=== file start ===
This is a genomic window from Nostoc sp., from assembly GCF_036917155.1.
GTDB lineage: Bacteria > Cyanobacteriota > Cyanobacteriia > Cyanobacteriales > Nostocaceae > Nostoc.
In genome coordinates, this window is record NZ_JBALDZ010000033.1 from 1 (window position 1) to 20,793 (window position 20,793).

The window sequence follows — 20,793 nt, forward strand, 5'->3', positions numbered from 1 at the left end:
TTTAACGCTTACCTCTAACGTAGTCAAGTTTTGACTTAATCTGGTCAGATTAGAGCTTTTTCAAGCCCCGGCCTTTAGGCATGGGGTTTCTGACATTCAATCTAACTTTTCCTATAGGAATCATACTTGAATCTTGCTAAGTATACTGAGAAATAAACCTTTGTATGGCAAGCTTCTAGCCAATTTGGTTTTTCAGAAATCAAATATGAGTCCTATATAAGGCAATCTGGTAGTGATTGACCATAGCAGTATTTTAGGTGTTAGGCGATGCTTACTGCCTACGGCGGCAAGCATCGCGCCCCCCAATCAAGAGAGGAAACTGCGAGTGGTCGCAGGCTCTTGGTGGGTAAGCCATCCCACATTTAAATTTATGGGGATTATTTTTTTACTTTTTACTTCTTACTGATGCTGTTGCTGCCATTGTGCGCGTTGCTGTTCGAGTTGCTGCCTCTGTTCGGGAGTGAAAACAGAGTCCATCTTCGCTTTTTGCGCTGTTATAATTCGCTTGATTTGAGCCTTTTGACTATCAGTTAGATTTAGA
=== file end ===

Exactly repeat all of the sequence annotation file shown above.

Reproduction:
This is a genomic window from Nostoc sp., from assembly GCF_036917155.1.
GTDB lineage: Bacteria > Cyanobacteriota > Cyanobacteriia > Cyanobacteriales > Nostocaceae > Nostoc.
In genome coordinates, this window is record NZ_JBALDZ010000033.1 from 1 (window position 1) to 20,793 (window position 20,793).

The window sequence follows — 20,793 nt, forward strand, 5'->3', positions numbered from 1 at the left end:
TTTAACGCTTACCTCTAACGTAGTCAAGTTTTGACTTAATCTGGTCAGATTAGAGCTTTTTCAAGCCCCGGCCTTTAGGCATGGGGTTTCTGACATTCAATCTAACTTTTCCTATAGGAATCATACTTGAATCTTGCTAAGTATACTGAGAAATAAACCTTTGTATGGCAAGCTTCTAGCCAATTTGGTTTTTCAGAAATCAAATATGAGTCCTATATAAGGCAATCTGGTAGTGATTGACCATAGCAGTATTTTAGGTGTTAGGCGATGCTTACTGCCTACGGCGGCAAGCATCGCGCCCCCCAATCAAGAGAGGAAACTGCGAGTGGTCGCAGGCTCTTGGTGGGTAAGCCATCCCACATTTAAATTTATGGGGATTATTTTTTTACTTTTTACTTCTTACTGATGCTGTTGCTGCCATTGTGCGCGTTGCTGTTCGAGTTGCTGCCTCTGTTCGGGAGTGAAAACAGAGTCCATCTTCGCTTTTTGCGCTGTTATAATTCGCTTGATTTGAGCCTTTTGACTATCAGTTAGATTTAGA